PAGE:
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Life can be murder when you have an awkward tattoo, so here's hoping he's not a mumbler too

MONDAY

MONDAY

A STATE visit to Glesca to inspect progress on the preparations for the Commonwealth Games. It is a beautiful day; blue sky, no clouds, searing temperatures (if you're a polar bear).

The Athletes' Village is coming along swimmingly, with the apostrophes properly placed. Workmen are beavering away and there is a sense of urgency in the air. All appears well.

I spot a woman, burdened by carrier bags, and solicit her opinion on the transformation of the east end. She offers a scowl. "There's nae buses, nae shops." I raise an eyebrow. I can see nae buses and nae shops. I ask what she thinks of the village. "It's ower dark. I thought it would be a' light. It's horrible, it's horrible, it's horrible." She looks into the distance. "See," she says, "nae buses. A hunner and forty-three pounds, that's my council tax." "As much as that," says I. "Aye," says she. "Aw that and nae buses and nae shops."

TUESDAY

SIXTEEN Sherpas are believed to have been killed by an avalanche on Mount Everest, the most abused mountain on the planet. Several of the Sherpas were helping prepare for American Joby Ogwyn's planned jump from the summit in a wingsuit, a stunt that was to be filmed for the Discovery Channel. One's blood boils at the thought.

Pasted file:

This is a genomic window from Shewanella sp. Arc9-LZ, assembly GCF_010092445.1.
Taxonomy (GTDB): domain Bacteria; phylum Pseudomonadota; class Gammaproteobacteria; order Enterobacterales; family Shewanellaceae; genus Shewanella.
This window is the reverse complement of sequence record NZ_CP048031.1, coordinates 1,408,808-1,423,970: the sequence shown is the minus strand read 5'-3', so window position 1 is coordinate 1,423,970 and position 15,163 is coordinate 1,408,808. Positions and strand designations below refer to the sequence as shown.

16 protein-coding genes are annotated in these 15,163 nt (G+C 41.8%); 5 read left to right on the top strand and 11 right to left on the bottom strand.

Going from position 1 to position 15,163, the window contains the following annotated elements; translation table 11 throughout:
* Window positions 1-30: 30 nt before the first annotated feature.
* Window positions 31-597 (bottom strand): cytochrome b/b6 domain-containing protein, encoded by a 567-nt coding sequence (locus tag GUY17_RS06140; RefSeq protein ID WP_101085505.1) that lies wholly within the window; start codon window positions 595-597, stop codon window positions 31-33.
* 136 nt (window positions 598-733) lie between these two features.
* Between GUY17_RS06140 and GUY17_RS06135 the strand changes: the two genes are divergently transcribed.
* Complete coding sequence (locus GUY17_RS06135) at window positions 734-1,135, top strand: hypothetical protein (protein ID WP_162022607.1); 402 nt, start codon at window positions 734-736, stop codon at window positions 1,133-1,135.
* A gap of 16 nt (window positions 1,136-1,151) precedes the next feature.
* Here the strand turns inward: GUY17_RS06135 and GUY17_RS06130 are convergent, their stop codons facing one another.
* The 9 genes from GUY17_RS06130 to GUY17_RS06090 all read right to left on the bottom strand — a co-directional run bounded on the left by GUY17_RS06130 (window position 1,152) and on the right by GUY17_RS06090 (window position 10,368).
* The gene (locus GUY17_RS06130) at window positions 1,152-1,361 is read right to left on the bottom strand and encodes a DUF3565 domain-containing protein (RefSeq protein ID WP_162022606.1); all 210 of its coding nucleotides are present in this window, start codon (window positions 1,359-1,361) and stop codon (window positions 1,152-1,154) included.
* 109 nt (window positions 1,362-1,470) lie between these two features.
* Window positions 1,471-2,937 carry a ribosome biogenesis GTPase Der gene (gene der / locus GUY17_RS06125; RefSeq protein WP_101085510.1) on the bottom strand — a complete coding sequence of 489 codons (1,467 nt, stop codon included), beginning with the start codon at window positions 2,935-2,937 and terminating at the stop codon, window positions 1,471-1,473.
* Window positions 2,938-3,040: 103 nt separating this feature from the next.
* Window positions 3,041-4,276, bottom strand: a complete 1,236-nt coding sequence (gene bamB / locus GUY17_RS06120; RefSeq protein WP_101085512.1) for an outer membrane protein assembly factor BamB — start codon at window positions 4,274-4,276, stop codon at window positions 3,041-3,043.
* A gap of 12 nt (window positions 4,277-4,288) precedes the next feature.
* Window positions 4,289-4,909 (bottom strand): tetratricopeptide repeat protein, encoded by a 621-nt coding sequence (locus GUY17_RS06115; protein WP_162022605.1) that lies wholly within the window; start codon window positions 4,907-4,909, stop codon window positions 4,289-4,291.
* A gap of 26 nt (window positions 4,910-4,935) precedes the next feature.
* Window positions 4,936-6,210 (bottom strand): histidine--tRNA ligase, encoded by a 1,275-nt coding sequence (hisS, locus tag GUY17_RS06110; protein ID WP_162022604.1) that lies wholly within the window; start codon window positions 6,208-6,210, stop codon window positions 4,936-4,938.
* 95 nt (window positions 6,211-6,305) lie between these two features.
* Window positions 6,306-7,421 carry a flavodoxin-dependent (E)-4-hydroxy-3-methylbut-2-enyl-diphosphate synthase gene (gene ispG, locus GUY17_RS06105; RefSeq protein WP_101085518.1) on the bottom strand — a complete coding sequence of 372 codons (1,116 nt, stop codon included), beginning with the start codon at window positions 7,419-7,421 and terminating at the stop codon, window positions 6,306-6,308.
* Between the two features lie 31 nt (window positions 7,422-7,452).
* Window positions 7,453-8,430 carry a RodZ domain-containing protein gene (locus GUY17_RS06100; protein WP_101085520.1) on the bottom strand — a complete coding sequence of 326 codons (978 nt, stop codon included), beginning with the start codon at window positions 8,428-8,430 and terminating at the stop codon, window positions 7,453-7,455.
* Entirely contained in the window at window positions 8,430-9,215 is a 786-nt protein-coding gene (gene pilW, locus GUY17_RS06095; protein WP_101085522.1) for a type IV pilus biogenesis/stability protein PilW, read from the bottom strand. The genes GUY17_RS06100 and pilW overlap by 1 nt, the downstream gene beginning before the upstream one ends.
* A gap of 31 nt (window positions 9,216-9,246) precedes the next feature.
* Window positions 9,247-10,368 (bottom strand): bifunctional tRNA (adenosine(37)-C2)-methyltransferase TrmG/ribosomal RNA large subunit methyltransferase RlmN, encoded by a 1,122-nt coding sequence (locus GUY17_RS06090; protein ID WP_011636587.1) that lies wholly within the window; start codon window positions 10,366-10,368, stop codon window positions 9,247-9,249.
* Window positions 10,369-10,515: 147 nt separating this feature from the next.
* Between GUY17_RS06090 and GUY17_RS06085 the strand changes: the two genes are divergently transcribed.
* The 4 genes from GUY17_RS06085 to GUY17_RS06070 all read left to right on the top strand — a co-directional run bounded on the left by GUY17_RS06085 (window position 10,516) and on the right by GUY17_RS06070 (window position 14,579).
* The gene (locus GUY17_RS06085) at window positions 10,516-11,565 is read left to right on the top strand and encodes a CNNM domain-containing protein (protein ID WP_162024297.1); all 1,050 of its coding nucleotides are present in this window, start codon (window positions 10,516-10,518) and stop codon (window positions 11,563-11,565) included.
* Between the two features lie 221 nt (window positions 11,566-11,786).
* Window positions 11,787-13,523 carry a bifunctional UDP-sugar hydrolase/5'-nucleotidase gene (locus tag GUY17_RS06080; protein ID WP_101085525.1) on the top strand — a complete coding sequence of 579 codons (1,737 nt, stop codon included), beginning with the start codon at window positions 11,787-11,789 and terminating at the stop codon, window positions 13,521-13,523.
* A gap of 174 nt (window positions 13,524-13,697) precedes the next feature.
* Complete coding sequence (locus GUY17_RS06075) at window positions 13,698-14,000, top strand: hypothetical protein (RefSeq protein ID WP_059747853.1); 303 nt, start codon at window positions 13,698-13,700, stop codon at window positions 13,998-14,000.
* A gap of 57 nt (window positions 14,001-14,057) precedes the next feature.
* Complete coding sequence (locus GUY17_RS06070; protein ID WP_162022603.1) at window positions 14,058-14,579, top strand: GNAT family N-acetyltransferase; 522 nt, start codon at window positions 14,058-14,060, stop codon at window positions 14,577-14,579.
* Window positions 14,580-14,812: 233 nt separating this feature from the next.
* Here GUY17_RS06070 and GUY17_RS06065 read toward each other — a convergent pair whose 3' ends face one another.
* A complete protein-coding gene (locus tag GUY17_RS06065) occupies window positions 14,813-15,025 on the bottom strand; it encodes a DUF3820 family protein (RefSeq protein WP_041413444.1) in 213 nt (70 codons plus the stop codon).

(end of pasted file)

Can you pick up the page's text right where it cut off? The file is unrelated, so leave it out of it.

Following the tragedy several hundred potential "conquerors" of Everest have agreed to forego climbing for a week as a mark of respect. Had they any real respect they would all have gone home.

Fat chance of that. For some bampots, climbing Everest is something they must do before they die. Many, however, die in the attempt, their corpses left where they fell.

Moreover, the two main routes to the top are disfigured by garbage dumped by climbers and - in the words of National Geographic - "pyramids of human excrement". What foul beings we are.

ACTORS appearing in a TV ­adaptation of Daphne du Maurier's Jamaica Inn have been accused of mumbling, leading viewers to switch off in droves.

This is by no means unusual. Were it not for the fact that the Home Secretary can hear a pin drop at 50 metres, most of what is said on the box would pass me by. It is like having one's own customised subtitle service.

British-made programmes are bad enough but nothing compared to American ones. Take The Wire, for instance. I doubt if I caught more that half of what was said in that. Ditto Treme. House Of Cards wasn't so bad and neither was Breaking Bad.

Lately, however, we have been glued to True Detective of which, were it not for the HS's antennae, I would not have had a clue what was going on. I've tried screaming "speak clearly" at the screen, to no avail.

I blame Marlon Brando, who made mumbling cool, particularly in Apocalypse Now and The ­Godfather, in which he spoke like a man whose cheeks were stuffed with cotton wool.